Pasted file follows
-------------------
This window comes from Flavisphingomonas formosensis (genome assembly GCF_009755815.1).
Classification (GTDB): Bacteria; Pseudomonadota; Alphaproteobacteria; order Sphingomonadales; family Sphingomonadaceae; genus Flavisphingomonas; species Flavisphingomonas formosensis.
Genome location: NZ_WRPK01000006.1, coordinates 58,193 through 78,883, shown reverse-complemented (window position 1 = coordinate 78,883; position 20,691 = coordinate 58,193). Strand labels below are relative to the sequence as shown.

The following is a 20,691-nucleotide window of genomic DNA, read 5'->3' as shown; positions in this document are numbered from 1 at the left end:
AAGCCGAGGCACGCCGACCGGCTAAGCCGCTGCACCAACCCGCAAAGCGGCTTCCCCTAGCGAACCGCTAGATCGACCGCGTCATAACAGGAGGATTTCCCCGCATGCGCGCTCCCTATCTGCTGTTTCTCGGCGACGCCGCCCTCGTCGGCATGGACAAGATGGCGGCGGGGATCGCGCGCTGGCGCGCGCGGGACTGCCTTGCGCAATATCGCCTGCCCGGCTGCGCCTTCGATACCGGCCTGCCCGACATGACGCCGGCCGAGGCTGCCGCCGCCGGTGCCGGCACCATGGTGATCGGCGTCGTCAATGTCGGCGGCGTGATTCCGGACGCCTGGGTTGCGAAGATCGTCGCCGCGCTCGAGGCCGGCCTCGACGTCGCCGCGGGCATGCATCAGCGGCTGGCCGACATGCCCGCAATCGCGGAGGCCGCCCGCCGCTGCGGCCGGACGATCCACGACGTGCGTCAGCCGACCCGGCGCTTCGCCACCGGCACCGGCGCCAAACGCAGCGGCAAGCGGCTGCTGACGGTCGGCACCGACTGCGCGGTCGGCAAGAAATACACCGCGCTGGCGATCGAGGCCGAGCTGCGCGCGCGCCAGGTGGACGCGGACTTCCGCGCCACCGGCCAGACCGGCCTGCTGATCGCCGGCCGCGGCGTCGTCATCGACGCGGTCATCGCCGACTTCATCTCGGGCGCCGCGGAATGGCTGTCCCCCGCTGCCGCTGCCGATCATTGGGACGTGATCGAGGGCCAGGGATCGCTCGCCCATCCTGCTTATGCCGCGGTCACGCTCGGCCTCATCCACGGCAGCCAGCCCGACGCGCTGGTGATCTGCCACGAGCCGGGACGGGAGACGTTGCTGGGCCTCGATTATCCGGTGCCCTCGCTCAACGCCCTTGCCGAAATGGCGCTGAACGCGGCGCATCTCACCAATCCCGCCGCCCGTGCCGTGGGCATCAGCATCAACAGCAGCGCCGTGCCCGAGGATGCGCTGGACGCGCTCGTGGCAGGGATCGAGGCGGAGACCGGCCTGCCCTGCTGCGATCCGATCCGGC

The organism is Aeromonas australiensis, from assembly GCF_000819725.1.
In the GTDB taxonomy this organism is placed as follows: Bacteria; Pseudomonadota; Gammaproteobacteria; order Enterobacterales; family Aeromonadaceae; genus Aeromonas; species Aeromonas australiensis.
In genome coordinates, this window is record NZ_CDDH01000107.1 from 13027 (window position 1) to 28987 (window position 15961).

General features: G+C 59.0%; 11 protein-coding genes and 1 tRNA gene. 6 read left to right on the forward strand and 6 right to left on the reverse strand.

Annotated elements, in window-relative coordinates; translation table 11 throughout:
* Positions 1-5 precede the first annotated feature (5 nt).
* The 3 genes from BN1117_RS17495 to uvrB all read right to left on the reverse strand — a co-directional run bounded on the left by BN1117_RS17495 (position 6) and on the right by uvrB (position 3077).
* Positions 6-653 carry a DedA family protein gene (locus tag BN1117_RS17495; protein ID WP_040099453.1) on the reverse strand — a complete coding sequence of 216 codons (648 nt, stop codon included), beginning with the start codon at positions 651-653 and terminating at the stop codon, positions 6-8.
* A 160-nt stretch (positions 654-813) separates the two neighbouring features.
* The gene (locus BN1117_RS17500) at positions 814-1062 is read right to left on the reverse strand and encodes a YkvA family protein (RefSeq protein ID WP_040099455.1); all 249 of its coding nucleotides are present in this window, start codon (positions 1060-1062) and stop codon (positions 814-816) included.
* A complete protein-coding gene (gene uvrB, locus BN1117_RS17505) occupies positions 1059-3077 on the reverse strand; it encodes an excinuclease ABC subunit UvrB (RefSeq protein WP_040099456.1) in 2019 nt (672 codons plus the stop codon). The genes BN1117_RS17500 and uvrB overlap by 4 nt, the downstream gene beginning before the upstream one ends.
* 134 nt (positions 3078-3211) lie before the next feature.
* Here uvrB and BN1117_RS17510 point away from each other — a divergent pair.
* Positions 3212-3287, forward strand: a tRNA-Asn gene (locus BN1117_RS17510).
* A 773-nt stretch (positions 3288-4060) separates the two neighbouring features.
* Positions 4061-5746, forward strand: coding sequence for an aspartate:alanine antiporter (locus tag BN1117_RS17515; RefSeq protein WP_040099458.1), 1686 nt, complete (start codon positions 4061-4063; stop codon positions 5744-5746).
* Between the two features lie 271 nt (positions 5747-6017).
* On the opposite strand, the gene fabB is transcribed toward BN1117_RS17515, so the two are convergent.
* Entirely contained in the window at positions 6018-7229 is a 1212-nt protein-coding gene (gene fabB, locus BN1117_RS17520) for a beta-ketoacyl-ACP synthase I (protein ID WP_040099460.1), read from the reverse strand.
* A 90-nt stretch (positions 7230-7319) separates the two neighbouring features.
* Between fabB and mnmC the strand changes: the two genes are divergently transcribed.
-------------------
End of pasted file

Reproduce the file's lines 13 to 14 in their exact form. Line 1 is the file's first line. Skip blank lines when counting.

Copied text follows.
* Positions 6-653 carry a DedA family protein gene (locus tag BN1117_RS17495; protein ID WP_040099453.1) on the reverse strand — a complete coding sequence of 216 codons (648 nt, stop codon included), beginning with the start codon at positions 651-653 and terminating at the stop codon, positions 6-8.
* A 160-nt stretch (positions 654-813) separates the two neighbouring features.